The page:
Sybil parked on a cul-de-sac, completing the chain of our friends’ cars.

“Where’d you get the jacket?” a friend asked.

I showed them the pamphlet, the TV, and the records.

My friend’s brother said, “It should be alright to wear.” He shook his head. He had been in the same civics and health class. He watched the news.

I wore the jacket through the end of high school. It hangs in the coat closet in my parent’s kitchen, next to the pantry. Sometimes I’ll thrown it on when I’m home for a weekend or holiday. I still can’t zip it up.

I still like being the only person awake in the house. I don’t need the cover of darkness to use the desktop anymore. I’ll get a snack from the pantry and check to make sure the jacket is still where I left it. I’ll tug at it. It’s coarse and soft and safe.

I lost track of the pamphlet long ago. I kept it in my backpack for a while and then my nightstand. I know its somewhere in the many dressers and desks of my parents’ house. I wonder if someone has come across it, and been royally confused and concerned. It’ll find me again, if it needs to.

There have been a handful of times, I’ve tried to reason out what happened to my two friends. I’ll never know. It may be for the best. I doubt the wonder will ever completely disappear.

Those guys were looking out for me. I’ve tried to piece together the telepathic conversation they had about me.

“She’s so little.”

“She has no idea.”

“I bet I can get her to smile.”

“These records will help!”

“She’ll figure it out.”

I thought they were old. They really weren’t. I was just really young. I’ll see young queer kids out and about now. I want to make them smile. They think I’m old.

I wonder if they’ve started their record collection yet.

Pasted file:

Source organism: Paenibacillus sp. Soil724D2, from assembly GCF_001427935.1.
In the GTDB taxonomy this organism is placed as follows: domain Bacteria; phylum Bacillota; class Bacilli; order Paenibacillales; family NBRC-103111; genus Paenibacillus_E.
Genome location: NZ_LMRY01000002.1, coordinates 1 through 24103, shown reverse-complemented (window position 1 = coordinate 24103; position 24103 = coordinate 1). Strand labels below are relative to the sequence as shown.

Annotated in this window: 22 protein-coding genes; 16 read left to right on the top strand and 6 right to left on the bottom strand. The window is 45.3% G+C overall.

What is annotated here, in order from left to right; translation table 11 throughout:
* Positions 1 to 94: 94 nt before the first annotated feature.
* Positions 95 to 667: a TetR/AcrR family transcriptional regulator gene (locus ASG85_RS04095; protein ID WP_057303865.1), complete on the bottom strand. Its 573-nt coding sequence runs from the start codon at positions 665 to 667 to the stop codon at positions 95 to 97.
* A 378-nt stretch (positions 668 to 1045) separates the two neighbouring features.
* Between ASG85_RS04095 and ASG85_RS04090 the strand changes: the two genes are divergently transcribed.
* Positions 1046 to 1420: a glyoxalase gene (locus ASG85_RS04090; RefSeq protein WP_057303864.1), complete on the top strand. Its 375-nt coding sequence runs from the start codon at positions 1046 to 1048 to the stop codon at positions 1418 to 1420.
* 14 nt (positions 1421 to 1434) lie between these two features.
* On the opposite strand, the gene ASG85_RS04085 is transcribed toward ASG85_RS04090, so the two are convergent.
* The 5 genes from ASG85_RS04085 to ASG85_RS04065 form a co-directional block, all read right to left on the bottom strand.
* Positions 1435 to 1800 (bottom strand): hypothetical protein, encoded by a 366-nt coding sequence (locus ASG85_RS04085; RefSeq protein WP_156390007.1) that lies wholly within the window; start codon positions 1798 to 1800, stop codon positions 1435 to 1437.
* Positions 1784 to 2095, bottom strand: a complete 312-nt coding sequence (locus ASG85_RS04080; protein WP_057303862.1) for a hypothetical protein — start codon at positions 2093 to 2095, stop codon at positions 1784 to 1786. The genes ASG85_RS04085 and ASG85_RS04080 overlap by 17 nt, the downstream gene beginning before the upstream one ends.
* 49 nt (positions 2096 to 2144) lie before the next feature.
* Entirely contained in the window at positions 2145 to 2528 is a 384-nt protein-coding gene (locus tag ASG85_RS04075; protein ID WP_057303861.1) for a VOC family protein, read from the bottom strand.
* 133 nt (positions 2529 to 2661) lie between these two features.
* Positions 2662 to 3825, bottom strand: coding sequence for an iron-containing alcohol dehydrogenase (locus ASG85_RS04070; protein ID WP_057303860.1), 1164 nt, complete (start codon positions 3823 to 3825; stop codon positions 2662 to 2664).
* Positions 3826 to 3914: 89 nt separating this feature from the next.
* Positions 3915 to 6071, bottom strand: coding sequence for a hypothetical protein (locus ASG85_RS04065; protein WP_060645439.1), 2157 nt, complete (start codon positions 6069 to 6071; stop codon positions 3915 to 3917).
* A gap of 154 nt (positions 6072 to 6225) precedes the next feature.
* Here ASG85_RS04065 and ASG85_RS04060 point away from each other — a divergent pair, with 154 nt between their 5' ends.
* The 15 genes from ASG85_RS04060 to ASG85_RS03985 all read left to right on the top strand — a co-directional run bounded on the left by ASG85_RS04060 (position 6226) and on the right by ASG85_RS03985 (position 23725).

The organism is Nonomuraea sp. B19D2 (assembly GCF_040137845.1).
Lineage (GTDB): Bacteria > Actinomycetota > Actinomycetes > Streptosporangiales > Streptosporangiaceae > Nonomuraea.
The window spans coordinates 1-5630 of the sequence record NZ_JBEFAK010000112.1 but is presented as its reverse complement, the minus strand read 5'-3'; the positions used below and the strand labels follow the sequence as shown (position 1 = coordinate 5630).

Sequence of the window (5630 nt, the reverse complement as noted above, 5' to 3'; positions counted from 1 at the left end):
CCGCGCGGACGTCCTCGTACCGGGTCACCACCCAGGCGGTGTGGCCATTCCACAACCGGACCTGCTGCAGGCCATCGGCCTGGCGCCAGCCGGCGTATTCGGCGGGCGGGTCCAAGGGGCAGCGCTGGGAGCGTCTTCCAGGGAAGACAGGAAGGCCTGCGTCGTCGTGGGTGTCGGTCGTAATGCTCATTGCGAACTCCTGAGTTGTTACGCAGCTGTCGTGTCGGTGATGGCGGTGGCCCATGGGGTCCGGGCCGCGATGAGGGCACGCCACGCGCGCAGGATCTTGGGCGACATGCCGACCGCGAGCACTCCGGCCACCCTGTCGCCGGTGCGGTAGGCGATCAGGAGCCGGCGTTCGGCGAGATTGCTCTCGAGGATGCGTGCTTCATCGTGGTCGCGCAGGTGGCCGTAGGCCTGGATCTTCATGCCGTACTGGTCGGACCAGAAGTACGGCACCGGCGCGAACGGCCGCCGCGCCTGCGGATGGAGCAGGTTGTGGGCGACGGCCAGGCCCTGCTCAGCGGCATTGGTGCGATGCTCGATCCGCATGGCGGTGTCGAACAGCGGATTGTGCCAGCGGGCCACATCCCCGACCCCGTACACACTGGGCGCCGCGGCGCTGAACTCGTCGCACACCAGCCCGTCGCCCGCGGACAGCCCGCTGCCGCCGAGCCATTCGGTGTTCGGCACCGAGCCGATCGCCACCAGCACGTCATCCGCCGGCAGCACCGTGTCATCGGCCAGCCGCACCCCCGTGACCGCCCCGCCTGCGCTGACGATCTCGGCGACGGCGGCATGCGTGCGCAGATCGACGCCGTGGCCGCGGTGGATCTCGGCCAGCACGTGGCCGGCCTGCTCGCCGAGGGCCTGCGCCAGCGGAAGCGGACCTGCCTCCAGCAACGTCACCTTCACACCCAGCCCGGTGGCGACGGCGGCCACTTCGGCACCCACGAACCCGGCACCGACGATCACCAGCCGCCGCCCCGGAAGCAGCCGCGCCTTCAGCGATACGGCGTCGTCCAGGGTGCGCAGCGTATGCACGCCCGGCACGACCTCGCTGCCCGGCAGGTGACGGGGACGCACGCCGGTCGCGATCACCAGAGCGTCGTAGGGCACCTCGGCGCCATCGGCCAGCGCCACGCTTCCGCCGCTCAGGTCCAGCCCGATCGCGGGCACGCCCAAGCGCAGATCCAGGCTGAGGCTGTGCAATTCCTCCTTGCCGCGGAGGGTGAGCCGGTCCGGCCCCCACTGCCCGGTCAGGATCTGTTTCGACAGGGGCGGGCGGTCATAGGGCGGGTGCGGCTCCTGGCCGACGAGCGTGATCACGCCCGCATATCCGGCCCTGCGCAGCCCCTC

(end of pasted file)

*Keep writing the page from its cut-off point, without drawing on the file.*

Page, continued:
I Ain’t Half the Man, I Never Was

I Ain’t Half the Man, I Never Was


The latter half of 2013 to 2014 was soul crushing. Too many people in my life were dealing with too much, too soon, too all at once. My family was embroiled in past conflicts and rolling into new minefields. I lost a person in my life whom by any measure of fairness or sense shouldn’t be gone. I was heartbroken over a girl who I knew would break my heart, but it wasn’t going to stop me.

At the precipice of the New Year, I spent hours pouring over my horoscope. I binged on the zodiac. It was the type of year that made turning my head to the sky like a young Brando and screaming, “Stelllaaaaar” seem the most responsible, rational choice. I mean, I don’t take astrology seriously, but I take it seriously.

In the past, when I go down an astrological rabbit hole, it’s been spurred on by smaller scale, kismet magic. You know like a deep, philosophical conversation with the woman next to me on the bus who I talked to because she was reading Spanish for Gringos which seemed perfect and she’s cute and it’s weird because she’s blonde and I’m never attracted to blondes. The sort of gift which gives you pause to think, there’s so much I don’t know, and I can’t tell if I want to revel or drown in it. Horoscopes let you do both.

Yearly horoscope. Love Horoscope. Sex Horoscope. Career Horoscope. Horoscope prompted by a terrible year. Horoscope prompted by an intriguing woman. They all add up to the same thing. Tell me where my story is going and how it is ending and if it matches up to what I have in mind. Give me the itinerary. I promise to use it for good. I deserve it. I won’t run away in the way people run away when hit with bouts of clear-cut truth.